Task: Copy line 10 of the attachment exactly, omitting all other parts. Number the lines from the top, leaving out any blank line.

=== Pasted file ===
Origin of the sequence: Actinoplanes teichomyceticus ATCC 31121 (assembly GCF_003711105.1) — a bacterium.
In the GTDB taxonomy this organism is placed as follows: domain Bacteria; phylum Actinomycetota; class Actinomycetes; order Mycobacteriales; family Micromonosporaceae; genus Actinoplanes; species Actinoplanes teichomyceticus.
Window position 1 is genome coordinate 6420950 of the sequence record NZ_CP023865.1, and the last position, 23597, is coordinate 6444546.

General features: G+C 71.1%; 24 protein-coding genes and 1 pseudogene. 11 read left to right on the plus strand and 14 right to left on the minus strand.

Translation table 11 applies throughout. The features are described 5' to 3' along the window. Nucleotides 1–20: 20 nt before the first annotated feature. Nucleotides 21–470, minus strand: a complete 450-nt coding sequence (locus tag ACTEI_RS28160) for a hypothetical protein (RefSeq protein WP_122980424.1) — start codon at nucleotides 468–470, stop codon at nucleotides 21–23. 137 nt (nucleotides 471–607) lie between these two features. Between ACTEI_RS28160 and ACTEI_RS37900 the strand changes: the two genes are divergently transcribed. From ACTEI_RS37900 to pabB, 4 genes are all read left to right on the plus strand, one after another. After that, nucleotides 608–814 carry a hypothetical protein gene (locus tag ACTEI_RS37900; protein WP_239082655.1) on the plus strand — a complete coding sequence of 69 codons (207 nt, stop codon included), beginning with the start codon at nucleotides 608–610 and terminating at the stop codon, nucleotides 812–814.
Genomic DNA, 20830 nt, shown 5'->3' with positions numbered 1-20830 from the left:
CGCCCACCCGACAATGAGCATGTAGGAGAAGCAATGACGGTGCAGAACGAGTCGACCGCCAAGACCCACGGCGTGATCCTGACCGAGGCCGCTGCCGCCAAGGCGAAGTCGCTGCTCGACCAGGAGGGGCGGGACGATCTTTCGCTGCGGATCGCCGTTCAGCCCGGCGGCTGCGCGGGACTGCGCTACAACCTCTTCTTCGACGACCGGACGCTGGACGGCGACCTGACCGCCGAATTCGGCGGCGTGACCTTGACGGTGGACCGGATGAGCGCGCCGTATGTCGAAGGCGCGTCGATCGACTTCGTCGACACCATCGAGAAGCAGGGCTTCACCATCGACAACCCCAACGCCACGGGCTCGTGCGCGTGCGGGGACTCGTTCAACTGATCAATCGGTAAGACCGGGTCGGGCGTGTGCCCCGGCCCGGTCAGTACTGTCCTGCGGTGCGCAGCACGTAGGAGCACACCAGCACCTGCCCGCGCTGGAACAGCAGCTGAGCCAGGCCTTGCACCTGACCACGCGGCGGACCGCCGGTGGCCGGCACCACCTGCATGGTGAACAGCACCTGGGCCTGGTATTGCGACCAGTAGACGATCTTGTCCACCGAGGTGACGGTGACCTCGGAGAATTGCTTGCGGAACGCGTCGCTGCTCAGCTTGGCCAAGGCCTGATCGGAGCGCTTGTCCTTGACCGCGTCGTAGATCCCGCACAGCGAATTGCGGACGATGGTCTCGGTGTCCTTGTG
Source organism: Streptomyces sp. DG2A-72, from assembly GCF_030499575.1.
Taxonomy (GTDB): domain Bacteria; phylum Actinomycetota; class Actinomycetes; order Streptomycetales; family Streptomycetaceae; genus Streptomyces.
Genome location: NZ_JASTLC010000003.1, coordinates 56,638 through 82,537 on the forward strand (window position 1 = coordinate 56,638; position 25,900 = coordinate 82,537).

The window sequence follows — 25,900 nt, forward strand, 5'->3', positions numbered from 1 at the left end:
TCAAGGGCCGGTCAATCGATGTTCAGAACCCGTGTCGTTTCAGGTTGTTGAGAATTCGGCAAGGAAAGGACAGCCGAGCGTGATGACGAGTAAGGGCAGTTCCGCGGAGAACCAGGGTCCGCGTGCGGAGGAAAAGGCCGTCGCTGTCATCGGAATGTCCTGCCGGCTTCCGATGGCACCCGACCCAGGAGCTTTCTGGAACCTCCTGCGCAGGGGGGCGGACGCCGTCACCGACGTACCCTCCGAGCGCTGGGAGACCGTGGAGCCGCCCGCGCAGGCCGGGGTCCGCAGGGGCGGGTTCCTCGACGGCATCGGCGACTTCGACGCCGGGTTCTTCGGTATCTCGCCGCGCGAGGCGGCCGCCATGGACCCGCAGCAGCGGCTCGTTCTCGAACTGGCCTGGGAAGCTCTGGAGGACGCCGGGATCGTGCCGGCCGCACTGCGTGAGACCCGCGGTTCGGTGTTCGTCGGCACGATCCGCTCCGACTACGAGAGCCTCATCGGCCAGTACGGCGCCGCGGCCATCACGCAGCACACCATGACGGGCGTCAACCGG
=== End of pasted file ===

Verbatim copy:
Genome location: NZ_JASTLC010000003.1, coordinates 56,638 through 82,537 on the forward strand (window position 1 = coordinate 56,638; position 25,900 = coordinate 82,537).